The stereotype has it that the people interested in the Occupation Movement – centered around the series of protests sweeping across the United States in which demonstrators stay in public squares for days on end – are all just a bunch of lazy young kids who don’t have anything better to do. The people I met on the bus down to Washington D.C. defy that stereotype.
On the way into Washington D.C., I talked to several other passengers, some of whom were, like myself, coming down to the capital in order to participate in tomorrow’s occupation protest of Freedom Plaza, just a couple of blocks to the east of the White House.
Stan Clark, who lives in Redondo Beach, spoke to me of his worries about the economic mess that the young generation of today has inherited. “We’re going to have a lost generation. The people, the young people that are unemployed right now, could be unemployed for another who knows how long. They will be lagging behind the other people who have jobs, and they’ll never catch up,” he said.
Clark is by no means young. He’s retired, in fact. Yet, he had great enthusiasm for the occupation protests. “I think it makes a statement,” Clark told me. “I would like to see it grow. I would like more grassroots involvement. There’s a lot of idle hands in the country and we can take it to the streets, and I’m all for it.”
Another retiree I spoke to, Flo Tomaneck of Gaithersburg, Maryland, also expressed support for the occupation movement. “I’m just happy somebody’s doing something, and I don’t know a better way. It certainly is a statement. The longevity of it shows that you’re serious. It’s certainly a big sacrifice on the part of the person sitting there. It’s a kind of fortitude, not a flash in the pan. They’re serious. I don’t think that there is a downside,” she said.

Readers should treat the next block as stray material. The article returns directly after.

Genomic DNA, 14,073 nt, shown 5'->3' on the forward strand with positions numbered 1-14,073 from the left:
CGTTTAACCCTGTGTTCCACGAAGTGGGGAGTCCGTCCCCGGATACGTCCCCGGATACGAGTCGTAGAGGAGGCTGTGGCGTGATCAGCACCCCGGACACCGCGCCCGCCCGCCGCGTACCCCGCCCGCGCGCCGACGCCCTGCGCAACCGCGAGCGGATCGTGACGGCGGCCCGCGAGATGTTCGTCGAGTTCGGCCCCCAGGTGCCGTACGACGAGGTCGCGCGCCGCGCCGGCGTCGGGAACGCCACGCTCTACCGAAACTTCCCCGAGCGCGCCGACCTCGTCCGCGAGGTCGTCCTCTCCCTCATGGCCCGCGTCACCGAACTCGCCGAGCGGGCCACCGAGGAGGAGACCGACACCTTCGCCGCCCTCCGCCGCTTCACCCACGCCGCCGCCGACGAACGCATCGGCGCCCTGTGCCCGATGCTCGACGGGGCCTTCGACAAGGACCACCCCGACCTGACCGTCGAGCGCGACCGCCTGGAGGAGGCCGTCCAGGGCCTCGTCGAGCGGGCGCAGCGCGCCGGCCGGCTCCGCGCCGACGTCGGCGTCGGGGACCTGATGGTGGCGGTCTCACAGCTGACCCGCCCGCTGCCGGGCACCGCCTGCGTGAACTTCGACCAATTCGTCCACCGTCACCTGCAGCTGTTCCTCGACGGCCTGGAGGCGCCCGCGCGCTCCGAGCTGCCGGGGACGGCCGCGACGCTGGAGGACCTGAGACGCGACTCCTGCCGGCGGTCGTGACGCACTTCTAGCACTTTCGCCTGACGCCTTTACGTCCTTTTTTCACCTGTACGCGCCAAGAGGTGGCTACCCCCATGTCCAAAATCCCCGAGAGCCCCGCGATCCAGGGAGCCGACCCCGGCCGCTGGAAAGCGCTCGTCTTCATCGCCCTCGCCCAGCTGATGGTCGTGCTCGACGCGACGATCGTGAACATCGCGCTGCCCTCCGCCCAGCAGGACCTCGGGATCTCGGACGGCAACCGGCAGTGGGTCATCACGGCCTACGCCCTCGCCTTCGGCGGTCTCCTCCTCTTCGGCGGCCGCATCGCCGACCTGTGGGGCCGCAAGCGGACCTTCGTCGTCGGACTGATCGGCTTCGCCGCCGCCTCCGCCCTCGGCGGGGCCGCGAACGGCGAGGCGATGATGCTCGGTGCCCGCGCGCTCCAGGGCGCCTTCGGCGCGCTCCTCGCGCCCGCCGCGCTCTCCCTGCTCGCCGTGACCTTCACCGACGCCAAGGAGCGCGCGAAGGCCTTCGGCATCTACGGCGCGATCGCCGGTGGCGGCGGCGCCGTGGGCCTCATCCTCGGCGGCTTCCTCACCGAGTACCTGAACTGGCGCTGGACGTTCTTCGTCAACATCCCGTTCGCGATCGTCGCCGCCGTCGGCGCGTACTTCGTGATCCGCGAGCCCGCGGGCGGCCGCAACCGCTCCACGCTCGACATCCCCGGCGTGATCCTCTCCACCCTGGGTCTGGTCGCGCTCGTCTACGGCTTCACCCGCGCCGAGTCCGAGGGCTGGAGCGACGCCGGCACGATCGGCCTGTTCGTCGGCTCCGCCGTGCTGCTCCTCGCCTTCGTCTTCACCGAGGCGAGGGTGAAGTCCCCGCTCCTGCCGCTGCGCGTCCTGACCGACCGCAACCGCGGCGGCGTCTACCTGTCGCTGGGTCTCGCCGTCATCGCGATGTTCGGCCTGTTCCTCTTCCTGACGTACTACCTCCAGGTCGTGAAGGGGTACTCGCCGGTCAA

Tomaneck connected the occupation protests to the ongoing state of war. Tomorrow is the 10th anniversary of the beginning of the U.S. war in Afghanistan, and victory is still nowhere in sight. “I’d like to see the war end, any war. I would like to see peace, period.”
Barack Obama campaigned as an anti-war candidate, but has backpedaled on his promises of peace. Obama also promised that he would repeal the Bush tax cuts for millionaires and billionaires. Clark picked up on this discontent, warning that unless the President responds positively to the demands being made by the occupation protesters, he will soon find himself out of the White House.
“People are pissed because it makes you feel as though this Administration and Congress are looking the other way, because they’re all involved,” he said. “I did vote for Obama in 2008, only because I felt I didn’t have any other choice. I like the man, personally. I think he’s an incredible man. Leader? Not so much. I think that’s a pretty common feeling. I would love to see him pull a miracle out of his hat, and I don’t know what that would be, or what it could be, but if he can’t do it, move aside. We don’t have the luxury of waiting.”
The Occupy D.C. protest in Freedom Park begins just a few hours from now. I’ll be there in person, providing news from the events as they take place.